I think they are ignoring the impact on their product development efficiency. Previously a designer would develop a component for a single, well understood, vehicle. The person designing a control arm bushing now has to make sure that bushing works in every single vehicle that uses the platform. So one of two things happens: it takes longer to release the part because it has to be modeled and tested in multiple versions of the platform, or (more likely) it is characterized on all the versions of the platform in the same amount of time and not tested as well on any of them.

Feb 11, 2013 11:49am EST  --  Report as abuse
GLK wrote:

My wife’s 2004 VW Passat (purchased new) is essentially the same car as an Audi A6. If you open the hood you’ll see the Audi logo cast into fittings, connectors, etc. But, it was a whole lot less expensive than the A6. Same thing with a VW Golf 4dr and an Audi A2. The VW group has been playing this game a long time. The differences in the cars are slight but the prices change wildly. Instead of there being much difference distingushing the the vehicles it’s coming down to which market segment you buy into. A lot of people bash VWs but my wife’s Passat has been one of the most reliable trouble-free cars we’ve owned. Far less trouble than my BMW.

Feb 11, 2013 12:04pm EST  --  Report as abuse
Dragos111 wrote:

Remember the “World Cars” from the late 70′s and early 80′s? The Chrysler “K” cars were called by that name. They were absolute trash cars, but they got all kinds of hype. Sounds like Volkswagon is trying the same thing. Here is another idea which, in hindsight, will be quite laughable.

Feb 11, 2013 1:32pm EST  --  Report as abuse
breslau wrote:

My personal experience. Last year i got a new car. It was not VW. I tried 2012 VW Jetta and passat and both felt same and felt like i was driving truck. I was not impressed. The sales person asked me to drive couple of years old Passat wagon. I did not had any high hopes after driving the 2012 passat. But it was different, it drove like a car and was smooth. The new cars are made in US and old passat was made in Germany. So I don’t know that with this new lego style program it will make the VW cars feel more like cars, fun to drive or otherway around.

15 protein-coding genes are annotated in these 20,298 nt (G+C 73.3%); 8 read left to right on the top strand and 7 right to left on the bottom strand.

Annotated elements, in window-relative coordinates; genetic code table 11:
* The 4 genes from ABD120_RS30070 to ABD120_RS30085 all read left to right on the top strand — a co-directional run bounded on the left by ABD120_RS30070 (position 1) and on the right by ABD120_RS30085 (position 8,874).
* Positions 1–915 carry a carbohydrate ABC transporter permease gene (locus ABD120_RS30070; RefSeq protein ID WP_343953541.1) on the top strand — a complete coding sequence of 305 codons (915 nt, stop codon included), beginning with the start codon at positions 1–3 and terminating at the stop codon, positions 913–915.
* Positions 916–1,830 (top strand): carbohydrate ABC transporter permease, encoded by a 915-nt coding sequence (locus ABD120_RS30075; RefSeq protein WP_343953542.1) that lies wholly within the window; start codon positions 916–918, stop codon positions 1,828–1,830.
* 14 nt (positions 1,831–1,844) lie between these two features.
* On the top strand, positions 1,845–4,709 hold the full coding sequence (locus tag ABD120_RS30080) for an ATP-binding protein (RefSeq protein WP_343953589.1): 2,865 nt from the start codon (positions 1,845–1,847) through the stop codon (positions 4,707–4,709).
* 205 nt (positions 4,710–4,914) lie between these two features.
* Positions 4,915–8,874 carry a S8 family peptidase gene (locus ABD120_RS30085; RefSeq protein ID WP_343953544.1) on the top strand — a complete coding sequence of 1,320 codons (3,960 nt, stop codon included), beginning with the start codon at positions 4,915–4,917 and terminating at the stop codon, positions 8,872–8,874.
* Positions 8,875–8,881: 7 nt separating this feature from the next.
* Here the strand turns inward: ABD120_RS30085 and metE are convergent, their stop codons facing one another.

Feb 11, 2013 5:12pm EST  --  Report as abuse

Ford had to evolve forward to survive, somehow VW managed to evolve backward…funny

Feb 11, 2013 8:05pm EST  --  Report as abuse
johndavis_one wrote:

in some ways this has already been done for GM on the domestic level. I really can’t say on the global level. if you look at gm products for 30+ alot of them have shared the same engine, transmission and other parts. good example is that a 92 road master station wagon uses the same drive train as a corvette and truck of the same period. the only major differences are the body and frame. It just sounds like vw has refined the idea even further… but I agree tho it does get to the point of what is really the difference in cars? will it be like Chrysler where a Mitsubishi 3000gt is identical to a dodge stealth?

Feb 12, 2013 4:12pm EST  --  Report as abuse
Dumble wrote:

I think this was written by VW press department. No critical thinking involved.
Does Reuters charge them for this advertorial?

Feb 13, 2013 10:33pm EST  --  Report as abuse
Dumble wrote:

I think this was written by VW press department. No critical thinking involved.
Does Reuters charge them for this advertorial?

Feb 13, 2013 10:33pm EST  --  Report as abuse